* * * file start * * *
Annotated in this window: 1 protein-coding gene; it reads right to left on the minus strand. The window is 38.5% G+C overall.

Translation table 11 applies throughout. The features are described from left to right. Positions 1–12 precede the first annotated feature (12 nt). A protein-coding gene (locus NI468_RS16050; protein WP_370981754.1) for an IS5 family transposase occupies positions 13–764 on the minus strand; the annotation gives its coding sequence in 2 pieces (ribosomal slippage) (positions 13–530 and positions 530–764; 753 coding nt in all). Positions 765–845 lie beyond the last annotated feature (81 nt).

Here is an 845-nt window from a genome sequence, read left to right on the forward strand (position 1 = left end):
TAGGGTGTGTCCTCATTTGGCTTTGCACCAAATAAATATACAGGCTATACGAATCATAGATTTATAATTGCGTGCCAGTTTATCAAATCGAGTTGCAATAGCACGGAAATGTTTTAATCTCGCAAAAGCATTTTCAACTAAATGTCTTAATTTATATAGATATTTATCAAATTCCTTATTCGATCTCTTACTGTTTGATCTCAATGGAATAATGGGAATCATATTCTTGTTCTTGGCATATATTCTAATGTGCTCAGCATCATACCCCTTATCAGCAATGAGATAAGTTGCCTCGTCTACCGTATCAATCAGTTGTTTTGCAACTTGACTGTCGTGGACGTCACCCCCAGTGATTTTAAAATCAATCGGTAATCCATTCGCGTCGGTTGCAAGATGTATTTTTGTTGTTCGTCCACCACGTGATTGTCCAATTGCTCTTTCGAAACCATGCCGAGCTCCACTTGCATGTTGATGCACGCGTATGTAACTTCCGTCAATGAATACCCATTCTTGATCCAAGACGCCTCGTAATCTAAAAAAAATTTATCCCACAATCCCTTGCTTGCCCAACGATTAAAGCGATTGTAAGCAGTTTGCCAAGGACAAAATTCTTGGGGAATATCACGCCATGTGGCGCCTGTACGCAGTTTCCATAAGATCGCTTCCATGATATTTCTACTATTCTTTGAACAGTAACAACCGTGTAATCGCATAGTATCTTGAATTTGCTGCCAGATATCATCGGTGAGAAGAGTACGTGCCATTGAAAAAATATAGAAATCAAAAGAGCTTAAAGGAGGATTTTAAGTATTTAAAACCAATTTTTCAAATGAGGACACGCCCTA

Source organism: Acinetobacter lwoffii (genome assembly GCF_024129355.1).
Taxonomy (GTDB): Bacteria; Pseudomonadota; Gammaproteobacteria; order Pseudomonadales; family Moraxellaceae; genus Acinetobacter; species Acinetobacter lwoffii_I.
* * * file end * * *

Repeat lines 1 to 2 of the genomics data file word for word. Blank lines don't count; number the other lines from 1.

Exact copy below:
Annotated in this window: 1 protein-coding gene; it reads right to left on the minus strand. The window is 38.5% G+C overall.

Translation table 11 applies throughout. The features are described from left to right. Positions 1–12 precede the first annotated feature (12 nt). A protein-coding gene (locus NI468_RS16050; protein WP_370981754.1) for an IS5 family transposase occupies positions 13–764 on the minus strand; the annotation gives its coding sequence in 2 pieces (ribosomal slippage) (positions 13–530 and positions 530–764; 753 coding nt in all). Positions 765–845 lie beyond the last annotated feature (81 nt).